It is true, of course, that the mere fact that Christians use the same words in professing their faith about the church does not eliminate their deep differences in ecclesiology. Profoundly divergent answers will be given when one asks: What do you mean when you say "the church"? and How do you understand it to be one, holy, catholic and apostolic? Ecumenical progress, then, calls for the effort to reach a common under- standing of the faith we profess. Theology has an important role to play here, because theology is defined as "faith seeking understanding." Ecumenical dialogue is most fruitful when it is a concerted effort, on the part of people coming from different theological traditions, to seek a deeper understanding of the creed in which they already profess a common faith, in the hopes that such a deeper understanding will get beneath their differences to the common ground where they are at one.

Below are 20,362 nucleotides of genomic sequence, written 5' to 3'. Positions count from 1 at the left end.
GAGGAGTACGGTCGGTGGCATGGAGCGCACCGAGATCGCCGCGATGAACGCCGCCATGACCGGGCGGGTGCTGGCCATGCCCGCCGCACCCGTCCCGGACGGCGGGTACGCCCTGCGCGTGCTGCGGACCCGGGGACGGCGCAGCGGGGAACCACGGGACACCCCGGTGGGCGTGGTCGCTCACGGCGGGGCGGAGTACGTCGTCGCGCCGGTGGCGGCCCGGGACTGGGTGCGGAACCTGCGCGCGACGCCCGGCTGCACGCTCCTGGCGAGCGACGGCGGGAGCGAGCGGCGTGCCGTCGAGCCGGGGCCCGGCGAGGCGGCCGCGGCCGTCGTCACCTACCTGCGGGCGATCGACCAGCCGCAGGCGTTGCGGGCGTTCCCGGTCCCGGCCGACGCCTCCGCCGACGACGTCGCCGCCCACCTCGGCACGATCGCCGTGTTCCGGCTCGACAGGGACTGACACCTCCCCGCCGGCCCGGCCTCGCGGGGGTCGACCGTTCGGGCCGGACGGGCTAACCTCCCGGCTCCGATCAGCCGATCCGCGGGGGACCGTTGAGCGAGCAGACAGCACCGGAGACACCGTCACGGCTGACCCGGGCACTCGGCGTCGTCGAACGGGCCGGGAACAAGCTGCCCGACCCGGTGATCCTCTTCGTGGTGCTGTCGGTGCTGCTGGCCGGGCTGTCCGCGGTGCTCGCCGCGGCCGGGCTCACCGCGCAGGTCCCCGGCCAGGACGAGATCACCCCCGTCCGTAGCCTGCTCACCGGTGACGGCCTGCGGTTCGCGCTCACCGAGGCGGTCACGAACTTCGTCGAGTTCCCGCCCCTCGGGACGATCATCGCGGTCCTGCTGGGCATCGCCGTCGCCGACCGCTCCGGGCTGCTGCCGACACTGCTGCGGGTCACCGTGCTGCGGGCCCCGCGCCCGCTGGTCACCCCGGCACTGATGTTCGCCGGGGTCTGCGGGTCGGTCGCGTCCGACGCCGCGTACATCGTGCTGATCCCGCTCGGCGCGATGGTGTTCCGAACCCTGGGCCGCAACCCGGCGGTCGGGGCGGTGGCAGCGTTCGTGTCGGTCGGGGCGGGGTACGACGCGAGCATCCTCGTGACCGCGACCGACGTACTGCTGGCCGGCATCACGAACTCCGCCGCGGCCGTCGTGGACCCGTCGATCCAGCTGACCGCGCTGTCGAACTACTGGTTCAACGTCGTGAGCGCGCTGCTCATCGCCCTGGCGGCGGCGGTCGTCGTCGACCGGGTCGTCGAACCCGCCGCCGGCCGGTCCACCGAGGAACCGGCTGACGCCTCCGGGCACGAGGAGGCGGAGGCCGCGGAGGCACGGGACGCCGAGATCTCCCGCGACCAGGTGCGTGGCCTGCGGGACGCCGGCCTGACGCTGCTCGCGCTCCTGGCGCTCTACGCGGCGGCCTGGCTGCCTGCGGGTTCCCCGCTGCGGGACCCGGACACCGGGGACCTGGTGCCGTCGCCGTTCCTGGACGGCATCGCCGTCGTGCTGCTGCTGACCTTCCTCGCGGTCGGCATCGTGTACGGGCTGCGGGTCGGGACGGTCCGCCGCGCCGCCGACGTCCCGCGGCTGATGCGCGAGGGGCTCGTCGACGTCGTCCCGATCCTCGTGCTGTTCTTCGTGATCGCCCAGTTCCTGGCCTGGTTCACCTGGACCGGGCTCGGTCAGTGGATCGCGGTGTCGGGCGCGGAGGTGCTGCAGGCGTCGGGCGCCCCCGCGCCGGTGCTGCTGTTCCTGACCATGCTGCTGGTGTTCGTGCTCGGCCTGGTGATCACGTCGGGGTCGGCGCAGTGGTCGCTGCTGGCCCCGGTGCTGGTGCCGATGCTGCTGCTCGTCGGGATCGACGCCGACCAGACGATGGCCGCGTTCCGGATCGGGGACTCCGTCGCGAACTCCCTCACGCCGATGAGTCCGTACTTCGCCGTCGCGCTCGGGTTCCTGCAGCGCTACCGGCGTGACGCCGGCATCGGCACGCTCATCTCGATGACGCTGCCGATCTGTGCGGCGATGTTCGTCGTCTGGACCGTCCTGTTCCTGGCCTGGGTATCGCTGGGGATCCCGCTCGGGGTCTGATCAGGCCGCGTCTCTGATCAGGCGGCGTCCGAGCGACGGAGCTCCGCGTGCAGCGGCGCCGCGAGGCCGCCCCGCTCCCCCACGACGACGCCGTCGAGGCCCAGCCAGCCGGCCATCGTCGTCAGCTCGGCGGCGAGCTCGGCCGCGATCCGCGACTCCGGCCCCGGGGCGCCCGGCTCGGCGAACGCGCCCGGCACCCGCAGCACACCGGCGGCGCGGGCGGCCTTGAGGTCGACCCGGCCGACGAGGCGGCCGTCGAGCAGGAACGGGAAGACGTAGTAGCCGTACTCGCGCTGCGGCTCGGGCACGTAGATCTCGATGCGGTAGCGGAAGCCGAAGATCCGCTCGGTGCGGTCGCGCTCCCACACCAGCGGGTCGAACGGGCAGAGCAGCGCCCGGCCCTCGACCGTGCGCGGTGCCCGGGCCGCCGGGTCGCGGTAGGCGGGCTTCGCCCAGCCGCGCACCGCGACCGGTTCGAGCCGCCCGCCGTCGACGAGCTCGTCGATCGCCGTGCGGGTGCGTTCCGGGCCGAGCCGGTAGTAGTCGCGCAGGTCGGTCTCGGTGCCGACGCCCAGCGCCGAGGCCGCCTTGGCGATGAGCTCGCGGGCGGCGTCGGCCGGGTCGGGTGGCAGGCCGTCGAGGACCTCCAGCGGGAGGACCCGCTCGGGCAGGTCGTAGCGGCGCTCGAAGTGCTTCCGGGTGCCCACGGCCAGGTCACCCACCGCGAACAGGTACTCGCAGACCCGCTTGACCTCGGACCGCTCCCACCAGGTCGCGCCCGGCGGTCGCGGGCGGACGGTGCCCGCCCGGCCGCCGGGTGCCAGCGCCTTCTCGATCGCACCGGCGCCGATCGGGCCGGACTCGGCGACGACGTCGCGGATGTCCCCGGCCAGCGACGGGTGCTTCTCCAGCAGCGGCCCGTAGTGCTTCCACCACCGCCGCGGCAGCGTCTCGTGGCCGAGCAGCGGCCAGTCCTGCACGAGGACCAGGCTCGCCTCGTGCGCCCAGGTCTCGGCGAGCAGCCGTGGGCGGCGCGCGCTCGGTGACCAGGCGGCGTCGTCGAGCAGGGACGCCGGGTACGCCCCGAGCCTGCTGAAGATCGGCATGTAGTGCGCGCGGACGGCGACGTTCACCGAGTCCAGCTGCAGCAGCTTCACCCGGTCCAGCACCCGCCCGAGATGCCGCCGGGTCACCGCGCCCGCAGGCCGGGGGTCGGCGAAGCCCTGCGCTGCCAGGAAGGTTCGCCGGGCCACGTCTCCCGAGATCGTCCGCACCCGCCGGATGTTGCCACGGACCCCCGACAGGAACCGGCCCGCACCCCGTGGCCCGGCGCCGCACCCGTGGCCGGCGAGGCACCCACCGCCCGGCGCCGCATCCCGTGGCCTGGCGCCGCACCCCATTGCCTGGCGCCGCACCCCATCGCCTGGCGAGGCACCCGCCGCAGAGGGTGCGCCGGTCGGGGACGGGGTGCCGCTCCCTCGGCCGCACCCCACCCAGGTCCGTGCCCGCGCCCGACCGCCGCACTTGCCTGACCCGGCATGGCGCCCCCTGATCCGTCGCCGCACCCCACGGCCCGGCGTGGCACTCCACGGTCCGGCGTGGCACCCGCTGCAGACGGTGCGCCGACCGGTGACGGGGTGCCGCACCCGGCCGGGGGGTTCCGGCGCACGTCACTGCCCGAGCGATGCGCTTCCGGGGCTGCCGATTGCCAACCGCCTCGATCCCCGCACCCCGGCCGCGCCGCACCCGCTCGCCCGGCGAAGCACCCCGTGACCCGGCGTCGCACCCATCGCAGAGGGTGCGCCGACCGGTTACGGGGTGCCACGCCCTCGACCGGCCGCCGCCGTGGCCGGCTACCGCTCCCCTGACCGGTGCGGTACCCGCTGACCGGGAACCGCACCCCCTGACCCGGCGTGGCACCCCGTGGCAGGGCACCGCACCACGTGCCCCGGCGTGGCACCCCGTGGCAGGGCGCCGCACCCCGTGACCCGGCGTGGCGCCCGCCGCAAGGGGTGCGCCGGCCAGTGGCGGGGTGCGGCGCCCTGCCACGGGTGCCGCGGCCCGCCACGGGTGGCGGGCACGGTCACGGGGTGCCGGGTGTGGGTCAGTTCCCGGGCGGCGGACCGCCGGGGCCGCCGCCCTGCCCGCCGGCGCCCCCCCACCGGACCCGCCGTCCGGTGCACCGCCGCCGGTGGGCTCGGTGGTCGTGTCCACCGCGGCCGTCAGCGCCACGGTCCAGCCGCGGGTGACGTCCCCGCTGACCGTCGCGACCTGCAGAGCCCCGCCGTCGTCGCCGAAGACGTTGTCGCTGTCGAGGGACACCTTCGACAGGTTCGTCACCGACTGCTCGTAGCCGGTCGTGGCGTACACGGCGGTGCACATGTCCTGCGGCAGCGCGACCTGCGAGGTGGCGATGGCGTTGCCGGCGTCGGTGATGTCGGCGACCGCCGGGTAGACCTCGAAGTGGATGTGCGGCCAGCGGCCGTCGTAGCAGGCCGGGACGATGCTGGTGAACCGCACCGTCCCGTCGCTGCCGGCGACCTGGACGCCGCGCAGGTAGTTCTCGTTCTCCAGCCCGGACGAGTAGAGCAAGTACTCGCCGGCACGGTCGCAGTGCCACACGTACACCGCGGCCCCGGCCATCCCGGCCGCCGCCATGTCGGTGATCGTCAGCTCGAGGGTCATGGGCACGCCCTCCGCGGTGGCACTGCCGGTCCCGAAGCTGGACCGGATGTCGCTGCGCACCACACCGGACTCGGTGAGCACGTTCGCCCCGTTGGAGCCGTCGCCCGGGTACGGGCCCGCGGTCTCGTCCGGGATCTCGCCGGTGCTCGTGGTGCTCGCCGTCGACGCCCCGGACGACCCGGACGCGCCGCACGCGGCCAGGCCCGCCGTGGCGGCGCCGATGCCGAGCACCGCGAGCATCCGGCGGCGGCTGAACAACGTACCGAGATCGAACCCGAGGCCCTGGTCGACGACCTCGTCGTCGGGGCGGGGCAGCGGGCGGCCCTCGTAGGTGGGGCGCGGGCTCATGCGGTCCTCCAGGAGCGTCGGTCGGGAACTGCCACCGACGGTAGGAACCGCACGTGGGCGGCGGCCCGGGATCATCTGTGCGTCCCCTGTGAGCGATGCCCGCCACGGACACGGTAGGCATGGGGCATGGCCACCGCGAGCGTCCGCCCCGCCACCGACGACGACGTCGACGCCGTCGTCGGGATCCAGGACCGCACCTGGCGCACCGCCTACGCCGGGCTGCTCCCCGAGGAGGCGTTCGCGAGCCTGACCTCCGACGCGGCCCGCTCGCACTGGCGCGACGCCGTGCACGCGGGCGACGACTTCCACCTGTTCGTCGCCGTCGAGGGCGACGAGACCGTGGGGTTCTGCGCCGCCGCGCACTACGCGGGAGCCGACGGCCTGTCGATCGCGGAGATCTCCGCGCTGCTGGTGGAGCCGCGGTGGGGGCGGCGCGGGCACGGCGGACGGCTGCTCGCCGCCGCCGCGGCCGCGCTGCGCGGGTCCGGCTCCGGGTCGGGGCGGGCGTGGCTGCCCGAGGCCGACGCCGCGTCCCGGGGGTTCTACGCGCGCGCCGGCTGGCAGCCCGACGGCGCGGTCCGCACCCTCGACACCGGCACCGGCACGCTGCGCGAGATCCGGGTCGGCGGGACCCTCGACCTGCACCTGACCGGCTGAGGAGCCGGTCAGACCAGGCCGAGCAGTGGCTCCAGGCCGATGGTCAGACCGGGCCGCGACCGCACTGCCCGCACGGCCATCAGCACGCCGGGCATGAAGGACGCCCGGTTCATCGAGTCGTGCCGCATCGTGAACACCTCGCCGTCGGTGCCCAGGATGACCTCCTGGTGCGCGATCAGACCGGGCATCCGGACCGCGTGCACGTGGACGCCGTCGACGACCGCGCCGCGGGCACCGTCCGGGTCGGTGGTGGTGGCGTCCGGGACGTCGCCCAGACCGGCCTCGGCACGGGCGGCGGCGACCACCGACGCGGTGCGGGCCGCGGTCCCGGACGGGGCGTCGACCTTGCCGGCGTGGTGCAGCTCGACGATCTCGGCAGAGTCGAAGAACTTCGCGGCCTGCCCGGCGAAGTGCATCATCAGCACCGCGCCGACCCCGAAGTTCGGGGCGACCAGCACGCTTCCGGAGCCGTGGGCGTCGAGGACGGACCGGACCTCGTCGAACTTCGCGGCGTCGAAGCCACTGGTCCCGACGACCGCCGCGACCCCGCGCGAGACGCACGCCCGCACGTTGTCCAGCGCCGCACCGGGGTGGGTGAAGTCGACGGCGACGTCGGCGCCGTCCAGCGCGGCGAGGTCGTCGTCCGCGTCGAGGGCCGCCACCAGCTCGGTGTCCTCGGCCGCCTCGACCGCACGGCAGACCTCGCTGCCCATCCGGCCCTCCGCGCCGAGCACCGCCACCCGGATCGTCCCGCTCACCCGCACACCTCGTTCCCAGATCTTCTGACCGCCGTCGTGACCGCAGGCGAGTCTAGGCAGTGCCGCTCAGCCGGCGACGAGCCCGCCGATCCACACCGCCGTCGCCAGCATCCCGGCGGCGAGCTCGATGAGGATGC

An essential step in this process is for Christians to seek to deepen and clarify their understanding of their faith to the light of their own respective traditions. Such is the purpose of this book. What we are seeking here is an understanding of our profession of faith concerning the church, in the light of the Roman Catholic tradition.
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